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The Ontario government said Wednesday it will add two acres of land to the Greenbelt in southern Ontario for every acre of land developed through a minister’s zoning order.

Frank Gunn/The Canadian Press

Ontario promised Wednesday to add more protected land to the Greenbelt every time it employs a political tool that fast-tracks land development.

Critics warned, however, that the move may signal the Progressive Conservative government’s plans to push through new projects without full consultation.

The government said Wednesday it will add two acres of land to the Greenbelt in southern Ontario for every acre of land developed through a minister’s zoning order, which give the government power to fast-track development in a given area.

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“We are balancing responsible growth with protecting the environment for future generations,” said Municipal Affairs and Housing Minister Steve Clark.

The pledge covers land involved in MZOs that have already been issued and development projects yet to be announced.

A spokesperson for Clark confirmed that at least 6,000 acres – or 2,400 hectares – of land will be added to the Greenbelt, based on 45 MZOs issued so far by the current government.

Clark also announced he’d issue an MZO to place 360 hectares of wetland in the North Gwillimbury Forest under Greenbelt protection.

Ontario created the Greenbelt in 2005 to protect agricultural and environmentally sensitive lands in the Greater Golden Horseshoe area from development.

The Progressive Conservative government has argued it’s using the MZOs to speed up housing developments as the population grows.

But critics argue the tool is overused and allows potentially harmful development to go ahead without proper environmental consultation.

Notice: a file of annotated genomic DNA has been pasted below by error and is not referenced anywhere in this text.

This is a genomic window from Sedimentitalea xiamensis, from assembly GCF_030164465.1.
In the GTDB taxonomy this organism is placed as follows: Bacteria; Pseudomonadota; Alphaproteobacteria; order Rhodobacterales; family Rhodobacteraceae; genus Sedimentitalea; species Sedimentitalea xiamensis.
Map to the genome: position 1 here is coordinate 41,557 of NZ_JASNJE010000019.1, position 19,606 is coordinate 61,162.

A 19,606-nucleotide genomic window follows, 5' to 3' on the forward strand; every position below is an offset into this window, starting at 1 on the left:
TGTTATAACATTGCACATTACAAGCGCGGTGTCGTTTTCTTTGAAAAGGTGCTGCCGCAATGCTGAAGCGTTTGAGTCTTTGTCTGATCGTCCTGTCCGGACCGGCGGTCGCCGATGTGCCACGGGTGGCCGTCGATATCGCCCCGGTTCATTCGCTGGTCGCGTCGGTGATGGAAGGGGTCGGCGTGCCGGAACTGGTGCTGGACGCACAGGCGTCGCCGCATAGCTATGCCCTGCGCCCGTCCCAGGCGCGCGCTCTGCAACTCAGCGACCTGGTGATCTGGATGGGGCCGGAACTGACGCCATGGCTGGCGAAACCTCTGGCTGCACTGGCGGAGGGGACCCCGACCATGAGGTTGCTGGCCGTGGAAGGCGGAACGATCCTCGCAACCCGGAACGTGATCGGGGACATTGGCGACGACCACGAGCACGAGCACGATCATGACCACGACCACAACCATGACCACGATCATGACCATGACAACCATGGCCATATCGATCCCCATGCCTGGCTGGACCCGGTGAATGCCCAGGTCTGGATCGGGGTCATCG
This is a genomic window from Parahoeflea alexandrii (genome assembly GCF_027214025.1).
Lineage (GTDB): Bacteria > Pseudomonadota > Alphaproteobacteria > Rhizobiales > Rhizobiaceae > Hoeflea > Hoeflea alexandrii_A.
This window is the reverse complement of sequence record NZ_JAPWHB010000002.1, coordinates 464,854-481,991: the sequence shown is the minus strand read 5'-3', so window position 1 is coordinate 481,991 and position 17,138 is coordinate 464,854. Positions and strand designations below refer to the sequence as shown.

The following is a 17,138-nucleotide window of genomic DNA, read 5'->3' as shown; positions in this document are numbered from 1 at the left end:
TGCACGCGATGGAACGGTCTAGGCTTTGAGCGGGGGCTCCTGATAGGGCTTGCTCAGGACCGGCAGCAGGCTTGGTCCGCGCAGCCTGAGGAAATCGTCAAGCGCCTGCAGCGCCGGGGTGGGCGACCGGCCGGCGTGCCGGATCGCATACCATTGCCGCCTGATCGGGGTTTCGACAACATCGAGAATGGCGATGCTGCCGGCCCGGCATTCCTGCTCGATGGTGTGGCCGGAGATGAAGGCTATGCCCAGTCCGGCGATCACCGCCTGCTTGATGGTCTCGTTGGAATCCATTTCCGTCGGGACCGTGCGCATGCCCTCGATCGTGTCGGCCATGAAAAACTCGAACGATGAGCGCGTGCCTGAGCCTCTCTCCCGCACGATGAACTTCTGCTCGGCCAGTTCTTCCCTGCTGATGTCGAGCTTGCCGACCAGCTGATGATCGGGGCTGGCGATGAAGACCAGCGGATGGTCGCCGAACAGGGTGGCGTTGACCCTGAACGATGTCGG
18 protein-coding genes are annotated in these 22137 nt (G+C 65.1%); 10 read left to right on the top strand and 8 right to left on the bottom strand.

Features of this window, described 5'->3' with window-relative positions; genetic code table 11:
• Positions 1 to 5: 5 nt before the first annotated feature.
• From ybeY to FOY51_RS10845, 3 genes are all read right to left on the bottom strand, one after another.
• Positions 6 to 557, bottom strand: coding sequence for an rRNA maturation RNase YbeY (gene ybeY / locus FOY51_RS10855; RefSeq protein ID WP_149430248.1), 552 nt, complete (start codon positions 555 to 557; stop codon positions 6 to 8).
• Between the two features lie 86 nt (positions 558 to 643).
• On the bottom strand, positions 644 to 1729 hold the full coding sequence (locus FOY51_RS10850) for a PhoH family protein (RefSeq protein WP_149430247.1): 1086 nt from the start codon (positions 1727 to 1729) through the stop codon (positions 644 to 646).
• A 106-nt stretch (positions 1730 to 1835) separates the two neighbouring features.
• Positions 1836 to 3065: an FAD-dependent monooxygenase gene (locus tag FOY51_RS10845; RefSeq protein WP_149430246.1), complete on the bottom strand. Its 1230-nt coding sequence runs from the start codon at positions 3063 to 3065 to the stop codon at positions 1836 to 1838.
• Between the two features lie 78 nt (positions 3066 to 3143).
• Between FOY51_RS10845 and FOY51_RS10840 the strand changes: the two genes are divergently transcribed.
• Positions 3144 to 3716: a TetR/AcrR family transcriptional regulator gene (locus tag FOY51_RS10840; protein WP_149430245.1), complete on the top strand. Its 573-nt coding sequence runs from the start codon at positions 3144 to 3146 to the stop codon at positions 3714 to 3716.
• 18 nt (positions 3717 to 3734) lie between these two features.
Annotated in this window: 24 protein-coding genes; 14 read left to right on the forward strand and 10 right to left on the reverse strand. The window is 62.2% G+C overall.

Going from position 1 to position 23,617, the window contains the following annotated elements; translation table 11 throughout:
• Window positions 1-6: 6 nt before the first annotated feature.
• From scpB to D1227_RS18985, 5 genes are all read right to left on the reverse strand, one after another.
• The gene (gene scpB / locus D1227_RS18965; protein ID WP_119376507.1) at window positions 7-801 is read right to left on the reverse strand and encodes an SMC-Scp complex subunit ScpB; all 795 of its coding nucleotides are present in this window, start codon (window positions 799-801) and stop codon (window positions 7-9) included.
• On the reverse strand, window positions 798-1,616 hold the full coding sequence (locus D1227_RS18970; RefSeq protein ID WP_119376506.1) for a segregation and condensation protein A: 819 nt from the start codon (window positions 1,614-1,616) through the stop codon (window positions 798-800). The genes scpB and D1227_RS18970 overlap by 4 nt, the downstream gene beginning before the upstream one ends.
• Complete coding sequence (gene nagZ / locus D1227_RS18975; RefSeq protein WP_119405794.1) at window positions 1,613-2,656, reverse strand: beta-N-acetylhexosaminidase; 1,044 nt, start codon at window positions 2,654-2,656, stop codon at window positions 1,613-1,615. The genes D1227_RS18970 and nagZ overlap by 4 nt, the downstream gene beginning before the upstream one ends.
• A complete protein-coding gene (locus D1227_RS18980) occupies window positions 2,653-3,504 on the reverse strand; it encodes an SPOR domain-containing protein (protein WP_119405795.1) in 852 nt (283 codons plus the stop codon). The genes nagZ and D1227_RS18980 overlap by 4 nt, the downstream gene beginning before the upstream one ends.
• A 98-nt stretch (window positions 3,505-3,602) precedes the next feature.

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Some said Wednesday they were concerned the latest move indicated the government had plans for further developments it wanted to push through.

“(The government) is letting developers have at extremely valuable and environmentally sensitive lands, and pretending to replace it by with less valuable, less ecologically significant land,” NDP environment critic Sandy Shaw said in a statement.

“People are extremely concerned that this announcement is a warning sign that Ford is about to gift more extraordinary MZOs so developers can pave over wetlands and precious farmland.”

The Liberals expressed similar concerns.

“Trusting Doug Ford to protect green space is like trusting an arsonist with a pack of matches,” Liberal Leader Steven Del Duca said in a Twitter post.

The Green party called the announcement a distraction from the government’s “environmentally destructive policies.”

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“The government has been using MZOs far too loosely and many times in an attempt to override environmental concerns, when they could be used to strengthen environmental protections,” party Leader Mike Schreiner said.

“Greens will continue to lead the charge against Ford’s destructive, pro-sprawl agenda.”

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